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Impact of Stable Boundary Layer on Tropical Cyclone Structure in Coupled WRF Model. Chiaying Lee and Shuyi S. Chen RSMAS/Univ. of Miami. Outline. Introduction and motivation Scientific questions Results from ITOP observations Results from coupled and uncoupled model simulations

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Impact of Stable Boundary Layer on Tropical Cyclone Structure in Coupled WRF Model


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    1. Impact of Stable Boundary Layer on Tropical Cyclone Structure in Coupled WRF Model Chiaying Lee and Shuyi S. Chen RSMAS/Univ. of Miami

    2. Outline • Introduction and motivation • Scientific questions • Results from ITOP observations • Results from coupled and uncoupled model simulations • Conclusions

    3. Previous studies on TC-induced SST cooling • Observations of hurricane-induced cold wake (Lepord 1967, Shay and Elsberry 1987) • Idealized modeling on ocean response to the hurricane forcing and characteristic of cold wake (Price 1981, 1994) • Idealized axisymmetric coupled modeling of air-sea interaction in hurricanes (Chang and Anthes 1979, Schade and Emanuel 1999) • Idealized axisymmetric modeling of air-sea interaction on TC intensity (Emanuel 1986, Rotunno and Emanuel 1987) • Three dimension coupled model forecast of TCs (Bender and Ginis 2000) SST cooling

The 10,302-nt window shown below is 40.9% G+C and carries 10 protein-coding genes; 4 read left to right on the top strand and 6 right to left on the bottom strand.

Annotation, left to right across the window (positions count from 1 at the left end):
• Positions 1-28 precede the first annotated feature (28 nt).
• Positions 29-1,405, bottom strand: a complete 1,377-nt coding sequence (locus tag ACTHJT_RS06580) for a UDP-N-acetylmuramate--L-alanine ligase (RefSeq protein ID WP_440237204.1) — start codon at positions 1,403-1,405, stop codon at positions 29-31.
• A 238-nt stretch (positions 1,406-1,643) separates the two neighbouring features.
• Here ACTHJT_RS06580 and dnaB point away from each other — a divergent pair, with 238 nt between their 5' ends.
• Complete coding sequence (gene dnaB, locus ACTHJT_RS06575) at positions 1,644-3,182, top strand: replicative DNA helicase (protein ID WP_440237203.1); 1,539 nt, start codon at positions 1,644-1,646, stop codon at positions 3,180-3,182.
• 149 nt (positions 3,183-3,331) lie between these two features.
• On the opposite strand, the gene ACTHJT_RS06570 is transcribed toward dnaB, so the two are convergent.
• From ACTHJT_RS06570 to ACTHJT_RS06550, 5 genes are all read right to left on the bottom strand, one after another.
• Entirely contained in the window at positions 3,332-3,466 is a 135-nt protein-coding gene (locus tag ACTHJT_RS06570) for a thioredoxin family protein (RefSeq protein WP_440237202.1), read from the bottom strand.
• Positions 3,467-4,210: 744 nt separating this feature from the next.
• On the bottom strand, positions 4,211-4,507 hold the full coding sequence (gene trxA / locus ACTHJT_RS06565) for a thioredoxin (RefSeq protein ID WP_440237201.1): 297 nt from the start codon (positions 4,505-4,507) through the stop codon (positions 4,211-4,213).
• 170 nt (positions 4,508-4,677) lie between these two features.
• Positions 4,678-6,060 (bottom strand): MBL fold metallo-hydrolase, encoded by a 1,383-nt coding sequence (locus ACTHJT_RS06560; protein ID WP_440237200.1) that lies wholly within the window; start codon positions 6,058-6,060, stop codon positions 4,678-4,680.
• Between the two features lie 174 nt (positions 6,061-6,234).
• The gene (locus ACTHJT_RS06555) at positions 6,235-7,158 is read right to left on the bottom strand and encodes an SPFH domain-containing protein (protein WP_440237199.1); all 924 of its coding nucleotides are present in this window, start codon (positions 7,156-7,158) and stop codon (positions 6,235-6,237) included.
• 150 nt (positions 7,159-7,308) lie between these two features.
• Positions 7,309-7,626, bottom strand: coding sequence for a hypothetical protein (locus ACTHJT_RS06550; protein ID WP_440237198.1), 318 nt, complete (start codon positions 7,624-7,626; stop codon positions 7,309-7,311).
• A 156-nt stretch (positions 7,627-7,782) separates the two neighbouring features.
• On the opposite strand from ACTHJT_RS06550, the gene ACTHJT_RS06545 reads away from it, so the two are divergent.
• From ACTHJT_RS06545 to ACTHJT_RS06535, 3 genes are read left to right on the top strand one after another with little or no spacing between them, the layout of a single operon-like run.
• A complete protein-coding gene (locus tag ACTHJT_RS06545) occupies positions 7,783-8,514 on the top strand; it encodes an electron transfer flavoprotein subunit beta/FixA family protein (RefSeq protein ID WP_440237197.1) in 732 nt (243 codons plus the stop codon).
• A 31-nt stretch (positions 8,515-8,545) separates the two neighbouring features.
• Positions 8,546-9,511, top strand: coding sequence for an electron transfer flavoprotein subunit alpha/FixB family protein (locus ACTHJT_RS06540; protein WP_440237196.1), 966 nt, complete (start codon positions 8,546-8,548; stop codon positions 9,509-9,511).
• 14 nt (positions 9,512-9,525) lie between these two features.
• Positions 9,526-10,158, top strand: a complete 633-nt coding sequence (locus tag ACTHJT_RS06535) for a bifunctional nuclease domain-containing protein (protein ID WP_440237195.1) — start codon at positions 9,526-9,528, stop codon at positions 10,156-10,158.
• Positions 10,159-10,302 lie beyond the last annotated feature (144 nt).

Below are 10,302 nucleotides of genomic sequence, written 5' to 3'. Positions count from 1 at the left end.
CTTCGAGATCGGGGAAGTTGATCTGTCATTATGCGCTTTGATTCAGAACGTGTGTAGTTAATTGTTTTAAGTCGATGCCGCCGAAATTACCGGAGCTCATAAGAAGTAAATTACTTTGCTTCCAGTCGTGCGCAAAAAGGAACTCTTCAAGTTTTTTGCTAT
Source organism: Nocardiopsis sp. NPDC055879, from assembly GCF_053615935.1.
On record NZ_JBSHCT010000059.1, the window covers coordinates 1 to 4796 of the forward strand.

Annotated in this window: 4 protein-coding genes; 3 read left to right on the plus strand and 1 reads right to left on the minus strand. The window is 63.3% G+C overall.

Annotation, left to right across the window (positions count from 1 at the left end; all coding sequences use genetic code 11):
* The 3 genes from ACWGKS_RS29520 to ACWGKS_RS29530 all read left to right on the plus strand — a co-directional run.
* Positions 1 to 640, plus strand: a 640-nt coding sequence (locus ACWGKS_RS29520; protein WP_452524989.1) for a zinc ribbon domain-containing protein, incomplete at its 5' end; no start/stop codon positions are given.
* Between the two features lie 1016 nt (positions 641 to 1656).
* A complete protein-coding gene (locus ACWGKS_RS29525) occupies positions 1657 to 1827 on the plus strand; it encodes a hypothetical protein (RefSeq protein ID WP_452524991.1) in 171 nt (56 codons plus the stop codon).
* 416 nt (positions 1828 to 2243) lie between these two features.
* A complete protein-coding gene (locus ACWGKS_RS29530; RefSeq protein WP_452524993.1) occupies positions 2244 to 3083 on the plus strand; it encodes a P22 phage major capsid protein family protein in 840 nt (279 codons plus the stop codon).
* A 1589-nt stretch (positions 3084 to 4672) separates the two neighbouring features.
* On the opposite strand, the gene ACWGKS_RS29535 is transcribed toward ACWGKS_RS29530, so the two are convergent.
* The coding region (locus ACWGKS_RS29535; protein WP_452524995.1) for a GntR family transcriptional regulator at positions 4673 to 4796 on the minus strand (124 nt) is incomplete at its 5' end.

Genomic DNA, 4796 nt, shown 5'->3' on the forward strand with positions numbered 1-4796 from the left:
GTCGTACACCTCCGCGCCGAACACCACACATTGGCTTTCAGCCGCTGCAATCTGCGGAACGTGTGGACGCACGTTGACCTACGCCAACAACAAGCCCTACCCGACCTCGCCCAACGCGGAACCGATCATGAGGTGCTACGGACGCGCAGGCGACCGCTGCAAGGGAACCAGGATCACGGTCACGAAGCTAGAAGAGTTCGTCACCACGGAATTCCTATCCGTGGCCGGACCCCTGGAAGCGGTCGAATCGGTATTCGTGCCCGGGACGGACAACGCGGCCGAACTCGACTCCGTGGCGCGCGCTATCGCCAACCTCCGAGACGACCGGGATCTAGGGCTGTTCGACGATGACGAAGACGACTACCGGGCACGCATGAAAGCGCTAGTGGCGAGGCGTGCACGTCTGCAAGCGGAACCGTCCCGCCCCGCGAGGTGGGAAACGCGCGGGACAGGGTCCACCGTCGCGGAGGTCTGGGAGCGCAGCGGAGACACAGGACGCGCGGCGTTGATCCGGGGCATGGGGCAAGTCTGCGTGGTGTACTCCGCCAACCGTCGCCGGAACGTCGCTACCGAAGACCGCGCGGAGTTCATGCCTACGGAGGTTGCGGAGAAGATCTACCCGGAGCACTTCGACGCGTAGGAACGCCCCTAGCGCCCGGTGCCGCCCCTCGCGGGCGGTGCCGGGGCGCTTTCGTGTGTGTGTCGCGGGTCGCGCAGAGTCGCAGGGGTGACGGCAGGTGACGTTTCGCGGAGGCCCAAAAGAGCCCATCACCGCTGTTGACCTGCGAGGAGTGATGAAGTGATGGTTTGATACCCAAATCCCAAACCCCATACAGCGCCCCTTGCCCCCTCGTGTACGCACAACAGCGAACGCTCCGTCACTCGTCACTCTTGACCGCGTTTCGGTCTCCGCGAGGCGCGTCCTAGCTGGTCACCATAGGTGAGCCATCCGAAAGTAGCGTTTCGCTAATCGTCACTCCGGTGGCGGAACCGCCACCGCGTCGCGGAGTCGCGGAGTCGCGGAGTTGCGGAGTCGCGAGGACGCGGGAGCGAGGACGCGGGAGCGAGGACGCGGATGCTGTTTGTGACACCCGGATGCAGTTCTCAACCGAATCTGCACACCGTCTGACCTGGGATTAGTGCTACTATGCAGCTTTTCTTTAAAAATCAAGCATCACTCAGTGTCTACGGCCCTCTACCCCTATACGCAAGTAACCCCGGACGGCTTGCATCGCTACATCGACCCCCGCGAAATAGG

4. Lee and Chen et al. (2011) quadrant – averaged HBL Azimuthally – averaged HBL Uncoupled Coupled Inflow layer Ekman BL ML Cold wake How does the TC-induced cold wake and associated BL asymmetry affect storm structure and intensity?

    5. How does Air-Sea Coupling Affect TC Structure? Coupled t = 0 Iso-surface of Tracer from cold wake region t = 120 min. t = 60 min. t = 20 min. ? Dynamic forcing? Thermodynamic forcing? Uncoupled t = 0 t = 120 min. t = 60 min. t = 20 min. 301 302 303

    6. Dynamic forcing – SST gradient • Idealized dry model with axisymmetric TC flow • homogeneous SST • imposed square SST front Homogeneous SST U V Imposed SST front U V • Air parcels passing over the colder water: decelerate and turn toward lower pressure center. SST = SSTenv – 4oC Chen et al. (2009)

    7. Thermodynamic forcing – Stable boundary Layer Stull (1988): the surface is cooler than the air. Pre-storm SST Staticstability z > 0 - stable = 0 – neutral < 0 - unstable Stable Unstable Neutral qv Stable Boundary Layer in Hurricanes? Post-storm SST

    8. Specific questions: • Does a stable boundary layer exist in hurricanes? • Observations from the Impact of Typhoon on the Ocean in Pacific (ITOP, 2010) • How does the TC-induced cold wake and associated BL asymmetry affect storm structure and intensity? • Coupled WRF (CWRF) and uncoupled WRF simulation of Typhoon Choiwan • Distinct BL structure in CWRF • Combined tracer and trajectory analysis in CWRF and WRF